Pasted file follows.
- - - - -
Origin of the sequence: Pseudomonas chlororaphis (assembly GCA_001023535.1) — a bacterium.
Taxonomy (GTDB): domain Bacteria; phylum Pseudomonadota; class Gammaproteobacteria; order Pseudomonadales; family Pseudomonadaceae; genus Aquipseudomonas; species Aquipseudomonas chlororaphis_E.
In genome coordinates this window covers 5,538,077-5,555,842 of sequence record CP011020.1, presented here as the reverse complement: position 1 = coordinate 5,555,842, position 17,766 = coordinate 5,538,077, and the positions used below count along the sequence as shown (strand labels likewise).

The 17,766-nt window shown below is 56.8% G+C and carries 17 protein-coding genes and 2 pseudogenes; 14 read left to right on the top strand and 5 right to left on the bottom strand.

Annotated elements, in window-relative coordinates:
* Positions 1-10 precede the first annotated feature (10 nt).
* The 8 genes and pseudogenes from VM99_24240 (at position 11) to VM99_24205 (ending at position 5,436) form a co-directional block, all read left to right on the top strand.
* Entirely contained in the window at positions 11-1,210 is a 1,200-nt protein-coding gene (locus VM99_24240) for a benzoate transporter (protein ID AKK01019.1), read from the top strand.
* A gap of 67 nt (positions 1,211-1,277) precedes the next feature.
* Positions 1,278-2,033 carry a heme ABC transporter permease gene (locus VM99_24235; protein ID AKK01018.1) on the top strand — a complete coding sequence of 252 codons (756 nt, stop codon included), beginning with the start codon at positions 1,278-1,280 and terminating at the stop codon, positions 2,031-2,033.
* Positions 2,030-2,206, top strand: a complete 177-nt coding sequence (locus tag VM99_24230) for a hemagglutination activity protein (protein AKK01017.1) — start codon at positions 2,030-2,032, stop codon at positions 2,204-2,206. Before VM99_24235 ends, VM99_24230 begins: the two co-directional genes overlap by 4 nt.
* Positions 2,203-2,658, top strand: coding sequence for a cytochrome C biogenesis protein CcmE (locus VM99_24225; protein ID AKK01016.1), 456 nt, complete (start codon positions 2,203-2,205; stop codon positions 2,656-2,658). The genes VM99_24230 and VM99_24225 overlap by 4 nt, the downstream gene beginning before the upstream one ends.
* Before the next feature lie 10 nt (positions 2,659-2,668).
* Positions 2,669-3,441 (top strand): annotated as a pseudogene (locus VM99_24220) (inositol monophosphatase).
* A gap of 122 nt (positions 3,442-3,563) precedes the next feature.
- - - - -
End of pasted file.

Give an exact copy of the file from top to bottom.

Origin of the sequence: Pseudomonas chlororaphis (assembly GCA_001023535.1) — a bacterium.
Taxonomy (GTDB): domain Bacteria; phylum Pseudomonadota; class Gammaproteobacteria; order Pseudomonadales; family Pseudomonadaceae; genus Aquipseudomonas; species Aquipseudomonas chlororaphis_E.
In genome coordinates this window covers 5,538,077-5,555,842 of sequence record CP011020.1, presented here as the reverse complement: position 1 = coordinate 5,555,842, position 17,766 = coordinate 5,538,077, and the positions used below count along the sequence as shown (strand labels likewise).

The 17,766-nt window shown below is 56.8% G+C and carries 17 protein-coding genes and 2 pseudogenes; 14 read left to right on the top strand and 5 right to left on the bottom strand.

Annotated elements, in window-relative coordinates:
* Positions 1-10 precede the first annotated feature (10 nt).
* The 8 genes and pseudogenes from VM99_24240 (at position 11) to VM99_24205 (ending at position 5,436) form a co-directional block, all read left to right on the top strand.
* Entirely contained in the window at positions 11-1,210 is a 1,200-nt protein-coding gene (locus VM99_24240) for a benzoate transporter (protein ID AKK01019.1), read from the top strand.
* A gap of 67 nt (positions 1,211-1,277) precedes the next feature.
* Positions 1,278-2,033 carry a heme ABC transporter permease gene (locus VM99_24235; protein ID AKK01018.1) on the top strand — a complete coding sequence of 252 codons (756 nt, stop codon included), beginning with the start codon at positions 1,278-1,280 and terminating at the stop codon, positions 2,031-2,033.
* Positions 2,030-2,206, top strand: a complete 177-nt coding sequence (locus tag VM99_24230) for a hemagglutination activity protein (protein AKK01017.1) — start codon at positions 2,030-2,032, stop codon at positions 2,204-2,206. Before VM99_24235 ends, VM99_24230 begins: the two co-directional genes overlap by 4 nt.
* Positions 2,203-2,658, top strand: coding sequence for a cytochrome C biogenesis protein CcmE (locus VM99_24225; protein ID AKK01016.1), 456 nt, complete (start codon positions 2,203-2,205; stop codon positions 2,656-2,658). The genes VM99_24230 and VM99_24225 overlap by 4 nt, the downstream gene beginning before the upstream one ends.
* Before the next feature lie 10 nt (positions 2,659-2,668).
* Positions 2,669-3,441 (top strand): annotated as a pseudogene (locus VM99_24220) (inositol monophosphatase).
* A gap of 122 nt (positions 3,442-3,563) precedes the next feature.